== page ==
Specious advertising copywriting

As a former advertising copywriter, I have to admit that, apart from some wonderful exceptions, most copywriting is rather specious, but there’s one particular weasel-phrase for skin cream on UK TV that has me perplexed:

They’re clearly sailing as close as they can to the limit of what claims they’re legally allowed to make.

So does anyone know what the word appearance indicates here?

Does this mean that a) the cream stops fine lines and wrinkles from appearing? or b) it alters the way they look?

Is the ambiguity deliberate? (And does the cream actually do these things?)

This pdf. version of the Canadian Cosmetic, Toiletries and Fragrance Association guidelines (page 14) allows terms for anti-wrinkle creams as:

This is apparently linked into the standards authority in Canada and the health services there.

I would say that “reduce the appearance” in this instance means both of your definitions, jjimm, and I’d say that it is legal unless challenged by the UK standards watchdogs.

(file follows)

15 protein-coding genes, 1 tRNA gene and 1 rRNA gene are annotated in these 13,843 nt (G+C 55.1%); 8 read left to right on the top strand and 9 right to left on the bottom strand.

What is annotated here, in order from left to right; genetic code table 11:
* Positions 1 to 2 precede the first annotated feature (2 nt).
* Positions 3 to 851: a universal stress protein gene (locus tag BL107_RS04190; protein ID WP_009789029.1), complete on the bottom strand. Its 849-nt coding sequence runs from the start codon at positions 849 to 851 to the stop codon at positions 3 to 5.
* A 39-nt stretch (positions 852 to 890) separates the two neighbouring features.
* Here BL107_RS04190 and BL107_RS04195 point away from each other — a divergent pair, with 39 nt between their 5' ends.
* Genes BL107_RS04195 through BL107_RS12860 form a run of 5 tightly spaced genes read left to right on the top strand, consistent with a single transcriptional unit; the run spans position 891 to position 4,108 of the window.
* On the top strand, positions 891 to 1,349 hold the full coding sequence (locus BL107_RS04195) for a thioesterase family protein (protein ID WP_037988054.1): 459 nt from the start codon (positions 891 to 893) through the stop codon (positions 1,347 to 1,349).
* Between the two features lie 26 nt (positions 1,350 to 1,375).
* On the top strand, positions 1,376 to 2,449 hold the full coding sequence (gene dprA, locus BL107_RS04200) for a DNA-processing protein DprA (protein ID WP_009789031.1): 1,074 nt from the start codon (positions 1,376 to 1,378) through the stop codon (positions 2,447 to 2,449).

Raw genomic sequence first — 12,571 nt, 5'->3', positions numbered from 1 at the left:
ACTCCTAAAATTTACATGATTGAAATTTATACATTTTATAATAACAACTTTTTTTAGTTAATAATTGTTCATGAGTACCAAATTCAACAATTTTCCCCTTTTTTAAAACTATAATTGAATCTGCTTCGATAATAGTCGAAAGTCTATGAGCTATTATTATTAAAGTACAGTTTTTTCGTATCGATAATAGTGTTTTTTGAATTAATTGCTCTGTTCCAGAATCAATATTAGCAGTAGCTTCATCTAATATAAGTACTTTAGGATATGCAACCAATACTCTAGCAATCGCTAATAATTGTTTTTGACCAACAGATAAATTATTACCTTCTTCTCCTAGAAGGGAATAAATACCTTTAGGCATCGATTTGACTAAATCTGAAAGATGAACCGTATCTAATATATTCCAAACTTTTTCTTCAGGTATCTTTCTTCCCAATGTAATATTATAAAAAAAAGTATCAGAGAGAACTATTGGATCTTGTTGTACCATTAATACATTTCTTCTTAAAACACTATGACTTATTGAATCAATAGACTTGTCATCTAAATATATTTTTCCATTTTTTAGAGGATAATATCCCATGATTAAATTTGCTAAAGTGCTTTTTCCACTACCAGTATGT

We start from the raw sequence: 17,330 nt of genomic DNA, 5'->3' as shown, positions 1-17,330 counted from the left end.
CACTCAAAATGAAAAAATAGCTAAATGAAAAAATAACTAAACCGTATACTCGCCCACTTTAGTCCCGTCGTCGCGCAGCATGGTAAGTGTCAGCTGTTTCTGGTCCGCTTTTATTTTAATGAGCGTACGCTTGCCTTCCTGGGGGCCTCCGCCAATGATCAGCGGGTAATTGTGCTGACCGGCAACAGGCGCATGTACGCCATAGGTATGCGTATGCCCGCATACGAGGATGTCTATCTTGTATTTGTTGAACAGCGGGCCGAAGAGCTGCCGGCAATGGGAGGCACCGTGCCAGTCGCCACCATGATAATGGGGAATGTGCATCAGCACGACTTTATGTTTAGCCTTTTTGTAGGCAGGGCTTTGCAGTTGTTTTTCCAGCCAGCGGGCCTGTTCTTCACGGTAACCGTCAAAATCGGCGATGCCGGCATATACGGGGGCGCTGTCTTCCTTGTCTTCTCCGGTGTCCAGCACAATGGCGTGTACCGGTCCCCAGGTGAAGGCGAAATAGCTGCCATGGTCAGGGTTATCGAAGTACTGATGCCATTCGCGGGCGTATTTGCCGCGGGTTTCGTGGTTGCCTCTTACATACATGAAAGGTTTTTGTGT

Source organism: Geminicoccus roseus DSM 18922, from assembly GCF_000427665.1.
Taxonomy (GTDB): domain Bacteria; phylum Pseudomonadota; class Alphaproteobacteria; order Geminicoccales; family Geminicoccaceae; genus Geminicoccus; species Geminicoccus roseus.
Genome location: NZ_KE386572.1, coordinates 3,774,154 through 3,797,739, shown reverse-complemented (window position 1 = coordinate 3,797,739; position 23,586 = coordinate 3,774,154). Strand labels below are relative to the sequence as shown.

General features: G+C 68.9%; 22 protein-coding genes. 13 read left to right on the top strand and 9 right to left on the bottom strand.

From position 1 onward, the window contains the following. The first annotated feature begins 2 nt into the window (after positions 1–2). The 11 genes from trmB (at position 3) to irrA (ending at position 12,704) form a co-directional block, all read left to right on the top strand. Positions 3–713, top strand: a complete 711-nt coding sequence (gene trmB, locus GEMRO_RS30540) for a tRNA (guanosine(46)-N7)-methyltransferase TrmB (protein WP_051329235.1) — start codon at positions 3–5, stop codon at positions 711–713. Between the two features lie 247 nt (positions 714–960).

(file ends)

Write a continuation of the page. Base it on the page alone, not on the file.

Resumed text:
It’s my understanding that a lot of these products contain plasticisers. They smooth the skin temporarily but don’t change the skin in any way. Hence “reduces the appearance of fine lines.”

A lot of the “thigh reducing” creams worked the same way. All they really did was coat the skin with a thin layer of plastic so it looked smoother and this was supposed to make your thighs look thinner. (Sure.)

Also, the FDA has made threating sounds several times in recent years about products that claim to “reduce wrinkles.” The FDA has made it clear that anything that can change the skin to this degree is a drug, and has to go through the long expensive drug testing process to be approved.

So saying “reduces the appearance” is safer for the companies.

My favorite was in the 70s when that great advance of modern man – cheese-flavored dog food – was being advertised. The ad said

The statement was unassailable.